“Since differences in pain sensitivity may shape the course of pain complaints and influence treatment decisions, it is important to understand the factors associated with enhanced pain sensitivity”, lead author Yvonne Lee says, adding, “Physicians and researchers should consider both inflammatory and non-inflammatory factors when evaluating pain in research settings and in the clinic.”

Notes:

The relationship between disease activity, sleep, psychiatric distress and pain sensitivity in rheumatoid arthritis: a cross-sectional study
Yvonne C Lee, Lori B Chibnik, Bing Lu, Ajay D Wasan, Robert R Edwards, Anne H Fossel, Simon M Helfgott, Daniel H Solomon, Daniel J Clauw and Elizabeth W Karlson
Arthritis Research & Therapy (in press)
arthritis-research/

Source:
Charlotte Webber

BioMed Central

News From The Journal Of Clinical Investigation July 1, 2008

Calpain inhibitors never forget: improving memory in Alzheimer disease mice

Overactivation of proteins known as calpains, which are involved in memory formation, has been linked to Alzheimer disease. Ottavio Arancio and colleagues, at Columbia University, New York, have now shown that two different drugs that inhibit calpains can improve memory in a mouse model of Alzheimer disease (APP/PS1 mice), leading them to suggest drugs that target calpains might stop or slow down the memory loss that occurs as Alzheimer disease progresses.

It is thought that dysfunctional signaling between nerve cells contributes to the impaired cognition experienced by individuals with Alzheimer disease. In the study, analysis of cells and tissue slices from APP/PS1 mice, specifically cells from the part of the brain known as the hippocampus and hippocampal slices, indicated that exposure to calpain inhibitors restored signaling between nerve cells to normal. The authors therefore suggest that calpain inhibitors improve memory in APP/PS1 mice because they reestablish normal signaling between nerve cells.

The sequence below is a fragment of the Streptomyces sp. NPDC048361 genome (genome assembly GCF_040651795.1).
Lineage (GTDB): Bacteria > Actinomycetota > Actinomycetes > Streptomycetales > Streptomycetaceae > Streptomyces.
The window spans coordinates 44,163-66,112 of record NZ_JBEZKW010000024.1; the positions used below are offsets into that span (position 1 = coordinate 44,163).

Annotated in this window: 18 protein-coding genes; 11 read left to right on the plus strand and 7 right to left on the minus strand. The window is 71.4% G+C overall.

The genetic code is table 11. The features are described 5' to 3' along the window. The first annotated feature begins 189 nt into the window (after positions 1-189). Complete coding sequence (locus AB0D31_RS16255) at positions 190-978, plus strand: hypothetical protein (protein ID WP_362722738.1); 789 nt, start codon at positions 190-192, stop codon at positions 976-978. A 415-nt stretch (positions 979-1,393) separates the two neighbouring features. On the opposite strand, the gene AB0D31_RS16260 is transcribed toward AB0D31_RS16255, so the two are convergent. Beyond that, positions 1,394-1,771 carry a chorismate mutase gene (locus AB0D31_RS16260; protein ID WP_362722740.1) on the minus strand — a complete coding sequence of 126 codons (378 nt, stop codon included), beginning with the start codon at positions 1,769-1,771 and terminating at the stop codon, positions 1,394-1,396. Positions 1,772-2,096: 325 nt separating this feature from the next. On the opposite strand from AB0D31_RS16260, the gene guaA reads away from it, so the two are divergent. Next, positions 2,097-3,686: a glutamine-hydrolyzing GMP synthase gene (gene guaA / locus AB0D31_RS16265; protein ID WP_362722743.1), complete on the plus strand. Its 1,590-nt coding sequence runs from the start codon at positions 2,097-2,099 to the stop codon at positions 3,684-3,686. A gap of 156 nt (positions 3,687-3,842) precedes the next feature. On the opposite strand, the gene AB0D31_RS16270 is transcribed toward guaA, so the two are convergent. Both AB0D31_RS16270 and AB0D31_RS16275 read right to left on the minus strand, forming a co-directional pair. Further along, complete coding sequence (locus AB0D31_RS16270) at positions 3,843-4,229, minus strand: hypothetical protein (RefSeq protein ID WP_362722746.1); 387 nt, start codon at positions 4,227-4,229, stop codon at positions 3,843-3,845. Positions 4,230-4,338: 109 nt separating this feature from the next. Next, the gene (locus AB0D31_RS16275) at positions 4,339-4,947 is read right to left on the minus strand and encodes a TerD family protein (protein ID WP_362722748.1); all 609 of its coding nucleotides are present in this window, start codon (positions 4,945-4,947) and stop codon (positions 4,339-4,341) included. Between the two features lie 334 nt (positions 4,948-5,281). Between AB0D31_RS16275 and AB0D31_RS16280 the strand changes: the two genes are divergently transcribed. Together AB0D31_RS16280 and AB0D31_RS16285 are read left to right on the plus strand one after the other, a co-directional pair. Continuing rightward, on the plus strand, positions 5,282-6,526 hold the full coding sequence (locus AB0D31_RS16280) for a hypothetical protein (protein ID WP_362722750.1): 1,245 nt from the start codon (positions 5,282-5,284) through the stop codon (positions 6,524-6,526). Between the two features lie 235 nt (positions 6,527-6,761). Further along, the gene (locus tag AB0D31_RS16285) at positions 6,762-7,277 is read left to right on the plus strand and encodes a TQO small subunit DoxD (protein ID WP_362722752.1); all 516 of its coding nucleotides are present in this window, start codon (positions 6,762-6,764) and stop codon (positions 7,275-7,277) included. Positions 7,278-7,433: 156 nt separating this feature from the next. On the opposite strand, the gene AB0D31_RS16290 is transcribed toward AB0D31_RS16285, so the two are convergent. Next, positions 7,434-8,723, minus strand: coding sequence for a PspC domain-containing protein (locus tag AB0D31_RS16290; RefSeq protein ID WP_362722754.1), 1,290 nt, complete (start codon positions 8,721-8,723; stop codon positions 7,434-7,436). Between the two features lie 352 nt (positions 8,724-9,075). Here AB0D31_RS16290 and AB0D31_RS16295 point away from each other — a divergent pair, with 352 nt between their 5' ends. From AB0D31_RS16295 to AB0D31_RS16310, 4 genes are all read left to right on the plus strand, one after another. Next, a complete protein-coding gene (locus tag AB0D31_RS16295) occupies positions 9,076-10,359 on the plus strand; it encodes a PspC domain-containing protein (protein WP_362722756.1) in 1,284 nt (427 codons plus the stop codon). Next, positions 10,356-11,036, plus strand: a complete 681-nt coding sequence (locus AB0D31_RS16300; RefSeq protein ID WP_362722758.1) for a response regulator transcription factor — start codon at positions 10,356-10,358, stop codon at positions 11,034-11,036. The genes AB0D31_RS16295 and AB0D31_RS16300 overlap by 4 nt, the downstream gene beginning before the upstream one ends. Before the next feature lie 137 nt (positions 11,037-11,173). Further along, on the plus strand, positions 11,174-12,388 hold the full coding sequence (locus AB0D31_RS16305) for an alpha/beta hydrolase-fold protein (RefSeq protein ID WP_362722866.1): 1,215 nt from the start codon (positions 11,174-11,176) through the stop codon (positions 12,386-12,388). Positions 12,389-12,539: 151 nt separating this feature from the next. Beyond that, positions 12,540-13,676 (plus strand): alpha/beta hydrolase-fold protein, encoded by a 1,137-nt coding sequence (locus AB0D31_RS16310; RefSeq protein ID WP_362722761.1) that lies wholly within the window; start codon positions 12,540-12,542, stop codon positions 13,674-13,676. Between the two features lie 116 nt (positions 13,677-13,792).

TITLE: Inhibition of calpains improves memory and synaptic transmission in a mouse model of Alzheimer disease

AUTHOR CONTACT:
Ottavio Arancio
Columbia University, New York, New York, USA.

View the PDF of this article at: https://the-jci/article.php?id=34254

Bringing stability to the protein defective in phenylketonuria

Phenylketonuria (PKU) is an inherited disease characterized by progressive mental retardation and seizures because the individual is deficient in the protein PAH. Most of the genetic mutations that cause PKU do so because the PAH protein that is generated by the mutated gene is not stable enough to function. New data, generated by Aurora Martinez and colleagues, at the University of Bergen, Norway, suggest that it might be possible to stabilize the mutated PAH protein in individuals with PKU such that it can function normally.

In the study, a high-throughput screen for small molecules that stabilized mutated forms of the PAH protein found in individuals with PKU identified four potential candidates. Two of these molecules were analyzed in more detail and shown to stabilize both normal and mutated PAH in their functional conformation. In addition, these molecules increased the activity and amount of normal PAH and mutated PAH expressed in human cells in vitro and increased PAH activity in the liver of mice. The authors therefore suggest that molecules that stabilize PAH (which are known as chaperones) might provide a new approach to the treatment of individuals with PKU.